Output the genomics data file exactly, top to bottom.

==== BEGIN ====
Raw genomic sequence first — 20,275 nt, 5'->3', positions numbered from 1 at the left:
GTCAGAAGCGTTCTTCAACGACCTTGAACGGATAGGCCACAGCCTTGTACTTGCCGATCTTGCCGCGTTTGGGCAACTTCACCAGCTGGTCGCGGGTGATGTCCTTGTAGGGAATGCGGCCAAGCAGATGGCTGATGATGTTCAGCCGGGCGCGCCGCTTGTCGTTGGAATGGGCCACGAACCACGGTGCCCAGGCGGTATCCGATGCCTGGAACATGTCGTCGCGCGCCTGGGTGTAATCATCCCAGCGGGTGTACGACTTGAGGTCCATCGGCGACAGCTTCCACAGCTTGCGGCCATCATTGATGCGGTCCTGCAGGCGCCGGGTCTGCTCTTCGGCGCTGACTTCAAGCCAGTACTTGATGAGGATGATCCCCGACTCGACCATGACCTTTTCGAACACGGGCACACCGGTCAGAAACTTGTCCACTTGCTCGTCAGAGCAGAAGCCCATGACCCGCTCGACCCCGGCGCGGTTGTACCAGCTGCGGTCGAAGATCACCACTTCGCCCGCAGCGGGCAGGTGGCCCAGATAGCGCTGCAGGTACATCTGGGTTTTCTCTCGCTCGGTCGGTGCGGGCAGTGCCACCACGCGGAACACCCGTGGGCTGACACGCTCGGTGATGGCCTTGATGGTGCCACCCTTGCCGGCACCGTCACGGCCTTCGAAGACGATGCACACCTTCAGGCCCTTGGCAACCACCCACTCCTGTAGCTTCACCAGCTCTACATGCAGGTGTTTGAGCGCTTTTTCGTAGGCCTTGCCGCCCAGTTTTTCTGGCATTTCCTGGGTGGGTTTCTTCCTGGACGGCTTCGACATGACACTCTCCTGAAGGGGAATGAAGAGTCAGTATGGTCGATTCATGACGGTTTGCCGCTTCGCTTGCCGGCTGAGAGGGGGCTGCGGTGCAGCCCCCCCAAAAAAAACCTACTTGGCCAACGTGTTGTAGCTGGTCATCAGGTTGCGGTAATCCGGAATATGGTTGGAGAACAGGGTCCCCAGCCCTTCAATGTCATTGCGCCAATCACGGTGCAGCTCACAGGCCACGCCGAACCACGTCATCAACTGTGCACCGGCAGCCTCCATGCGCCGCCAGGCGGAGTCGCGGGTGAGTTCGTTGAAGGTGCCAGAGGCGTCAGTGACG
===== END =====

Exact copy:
Raw genomic sequence first — 20,275 nt, 5'->3', positions numbered from 1 at the left:
GTCAGAAGCGTTCTTCAACGACCTTGAACGGATAGGCCACAGCCTTGTACTTGCCGATCTTGCCGCGTTTGGGCAACTTCACCAGCTGGTCGCGGGTGATGTCCTTGTAGGGAATGCGGCCAAGCAGATGGCTGATGATGTTCAGCCGGGCGCGCCGCTTGTCGTTGGAATGGGCCACGAACCACGGTGCCCAGGCGGTATCCGATGCCTGGAACATGTCGTCGCGCGCCTGGGTGTAATCATCCCAGCGGGTGTACGACTTGAGGTCCATCGGCGACAGCTTCCACAGCTTGCGGCCATCATTGATGCGGTCCTGCAGGCGCCGGGTCTGCTCTTCGGCGCTGACTTCAAGCCAGTACTTGATGAGGATGATCCCCGACTCGACCATGACCTTTTCGAACACGGGCACACCGGTCAGAAACTTGTCCACTTGCTCGTCAGAGCAGAAGCCCATGACCCGCTCGACCCCGGCGCGGTTGTACCAGCTGCGGTCGAAGATCACCACTTCGCCCGCAGCGGGCAGGTGGCCCAGATAGCGCTGCAGGTACATCTGGGTTTTCTCTCGCTCGGTCGGTGCGGGCAGTGCCACCACGCGGAACACCCGTGGGCTGACACGCTCGGTGATGGCCTTGATGGTGCCACCCTTGCCGGCACCGTCACGGCCTTCGAAGACGATGCACACCTTCAGGCCCTTGGCAACCACCCACTCCTGTAGCTTCACCAGCTCTACATGCAGGTGTTTGAGCGCTTTTTCGTAGGCCTTGCCGCCCAGTTTTTCTGGCATTTCCTGGGTGGGTTTCTTCCTGGACGGCTTCGACATGACACTCTCCTGAAGGGGAATGAAGAGTCAGTATGGTCGATTCATGACGGTTTGCCGCTTCGCTTGCCGGCTGAGAGGGGGCTGCGGTGCAGCCCCCCCAAAAAAAACCTACTTGGCCAACGTGTTGTAGCTGGTCATCAGGTTGCGGTAATCCGGAATATGGTTGGAGAACAGGGTCCCCAGCCCTTCAATGTCATTGCGCCAATCACGGTGCAGCTCACAGGCCACGCCGAACCACGTCATCAACTGTGCACCGGCAGCCTCCATGCGCCGCCAGGCGGAGTCGCGGGTGAGTTCGTTGAAGGTGCCAGAGGCGTCAGTGACG